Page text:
When to Use Airline Miles Instead of Paying

Should I use points or cash for flight? It's a good question, and we'll help you make the right plan of (payment) action.

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Using points for airline travel is always tempting, especially if you’ve been steadily adding to your travel reward coffers over time. But it might not always the best decision depending on your specific circumstances.

While we’re all about getting the most out of your hard-earned points by taking that next trip, sometimes the smartest thing you can do with your points is to save them for another time. Here are some instances in which paying cash may actually be better than using airline points or miles.

If the cash cost of a fare is low

In some cases, the flight you want to purchase might have a low cash price. In this situation, it may not make sense to use miles to buy the flight, even if you have them.

Before cashing in your miles for a flight, do a little math to determine how the cost of the flight looks compares in miles versus cash. Once you have both figures, divide the cost of the flight in cash by the number of miles you’d have to spend, accounting for any taxes and fees. That will give you the cent-per-mile ratio, which is an important number in the world of airline miles.

For example, let’s say you want to travel from Jacksonville, Florida to Charleston, South Carolina, for a weekend full of Southern charm. We found a round-trip ticket on Delta that costs \$387, including taxes and fees.

Or, you could spend 34,500 miles plus \$11.20 in taxes and fees for the same travel dates, also on Delta.

While that doesn’t seem like a lot of miles at face value, some simple math will show you the cent per mile ratio:

\$387 - \$70 / 34,500 = 0.9 cent per mile

This isn’t a great value, especially considering NerdWallet currently values Delta miles at 1.4 cents each for domestic flights. So in this case, if you’re looking to maximize value, it could make more sense to pay cash for this flight and save the miles for a better deal.

Note that flights at this price point, or even cheaper, don't necessarily represent a bad value. It's always worth checking on a case-by-case basis.

When the flight is short (or domestic)

If you’re an airline miles connoisseur, you likely weigh the pros and cons of using miles for every flight you take. After all, who doesn't love free stuff?

But the key to using your airline miles or points effectively is to use them on the flights where they’ll make a difference, which can mean longer and/or international itineraries. That’s because the cost of short or domestic flights purchased with miles can often be comparable to that of international or longer flights.

Here’s an example. Let’s say you’re craving a little sunshine before the holiday season kicks off. You could fly this itinerary on Southwest from New York City’s LaGuardia airport to Fort Lauderdale, Florida for a week of sun, sand and surf for around 44,000 miles plus \$11.20 in taxes and fees.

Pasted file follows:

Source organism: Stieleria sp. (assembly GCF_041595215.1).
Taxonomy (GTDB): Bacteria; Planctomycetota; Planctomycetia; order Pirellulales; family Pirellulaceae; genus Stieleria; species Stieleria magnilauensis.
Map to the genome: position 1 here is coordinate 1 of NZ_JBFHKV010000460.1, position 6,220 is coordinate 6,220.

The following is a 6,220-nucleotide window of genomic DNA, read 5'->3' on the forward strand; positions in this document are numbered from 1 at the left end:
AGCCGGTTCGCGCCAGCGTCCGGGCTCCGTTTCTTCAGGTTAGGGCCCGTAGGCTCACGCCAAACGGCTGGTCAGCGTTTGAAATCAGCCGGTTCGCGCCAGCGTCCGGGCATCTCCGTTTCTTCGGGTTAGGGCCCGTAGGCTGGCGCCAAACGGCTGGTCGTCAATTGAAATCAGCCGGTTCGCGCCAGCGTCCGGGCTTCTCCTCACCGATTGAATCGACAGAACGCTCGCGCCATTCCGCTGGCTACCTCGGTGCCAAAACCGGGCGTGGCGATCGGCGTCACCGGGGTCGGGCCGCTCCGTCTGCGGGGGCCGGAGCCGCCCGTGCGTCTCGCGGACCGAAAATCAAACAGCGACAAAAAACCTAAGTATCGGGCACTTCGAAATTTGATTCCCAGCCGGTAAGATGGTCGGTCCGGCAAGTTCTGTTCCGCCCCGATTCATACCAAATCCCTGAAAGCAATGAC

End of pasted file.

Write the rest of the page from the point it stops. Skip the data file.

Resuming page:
But you could also spend about 10,000 miles more (plus about \$90 in extra fees) and jet off to Cabo San Lucas, Mexico.

Given the option, you may want to save your miles on the Florida trip and pay cash instead (this flight is \$310).

You could also choose to take the longer international trip to use those incremental miles for something that feels more “worth it” to you, like a beach vacation in beautiful Mexico.

When you have big future travel plans

Some of the best points redemption stories are those that fund dream trips abroad.

For example, my husband and I recently used points to pay for nearly all of an offseason international trip to London.

If you have the itch to travel overseas on points, it may make sense for you to save your miles rather than using them to fund a trip to your hometown or a weekend getaway with friends.

Of course, you’ll need to weigh the cash costs of say, two cheaper flights you could pay for on points versus the cost of a more expensive international flight. But who knows? You may even have enough points to bump your tickets up to business class, making your international trip that much more memorable.

When you’re trying to earn status

Airline status is one of the best perks you can earn by being a frequent flyer. After all, it often comes with access to preferred seating, complimentary upgrades and even early boarding. But to earn status with an airline, you’ll need to fly a certain amount each year — which doesn’t usually include flights booked by redeeming points.

For example, you can earn status with American Airlines by flying at least 25,000 qualifying miles (or 30 flight segments) to get access to perks like a free checked bag and preferred seating. But if you book an award ticket, that flight won’t count as one of your elite qualifying segments.

And that’s just one example of an elite status program. So if you’re close to earning status with your favorite airline, it may make sense to save your miles and pay cash instead. After all, what’s one free flight compared to a year’s worth of perks?